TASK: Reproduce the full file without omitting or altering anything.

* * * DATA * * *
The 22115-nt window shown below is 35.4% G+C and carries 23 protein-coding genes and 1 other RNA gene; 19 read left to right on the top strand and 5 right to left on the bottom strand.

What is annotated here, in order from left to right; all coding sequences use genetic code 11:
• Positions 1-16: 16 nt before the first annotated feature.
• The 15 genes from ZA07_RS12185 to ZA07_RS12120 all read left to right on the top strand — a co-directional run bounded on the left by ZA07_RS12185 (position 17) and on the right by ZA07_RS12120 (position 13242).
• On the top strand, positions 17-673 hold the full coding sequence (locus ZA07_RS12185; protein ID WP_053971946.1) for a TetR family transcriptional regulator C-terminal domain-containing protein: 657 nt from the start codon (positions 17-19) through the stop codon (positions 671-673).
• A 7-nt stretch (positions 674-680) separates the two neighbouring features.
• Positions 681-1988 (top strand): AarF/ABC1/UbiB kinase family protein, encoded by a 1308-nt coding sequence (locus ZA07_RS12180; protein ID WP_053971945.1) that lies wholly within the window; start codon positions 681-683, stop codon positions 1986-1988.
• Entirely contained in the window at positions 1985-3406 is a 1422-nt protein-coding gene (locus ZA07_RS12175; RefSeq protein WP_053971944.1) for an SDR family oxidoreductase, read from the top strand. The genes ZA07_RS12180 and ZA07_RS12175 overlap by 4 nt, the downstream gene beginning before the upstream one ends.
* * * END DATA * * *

The 22115-nt window shown below is 35.4% G+C and carries 23 protein-coding genes and 1 other RNA gene; 19 read left to right on the top strand and 5 right to left on the bottom strand.

What is annotated here, in order from left to right; all coding sequences use genetic code 11:
• Positions 1-16: 16 nt before the first annotated feature.
• The 15 genes from ZA07_RS12185 to ZA07_RS12120 all read left to right on the top strand — a co-directional run bounded on the left by ZA07_RS12185 (position 17) and on the right by ZA07_RS12120 (position 13242).
• On the top strand, positions 17-673 hold the full coding sequence (locus ZA07_RS12185; protein ID WP_053971946.1) for a TetR family transcriptional regulator C-terminal domain-containing protein: 657 nt from the start codon (positions 17-19) through the stop codon (positions 671-673).
• A 7-nt stretch (positions 674-680) separates the two neighbouring features.
• Positions 681-1988 (top strand): AarF/ABC1/UbiB kinase family protein, encoded by a 1308-nt coding sequence (locus ZA07_RS12180; protein ID WP_053971945.1) that lies wholly within the window; start codon positions 681-683, stop codon positions 1986-1988.
• Entirely contained in the window at positions 1985-3406 is a 1422-nt protein-coding gene (locus ZA07_RS12175; RefSeq protein WP_053971944.1) for an SDR family oxidoreductase, read from the top strand. The genes ZA07_RS12180 and ZA07_RS12175 overlap by 4 nt, the downstream gene beginning before the upstream one ends.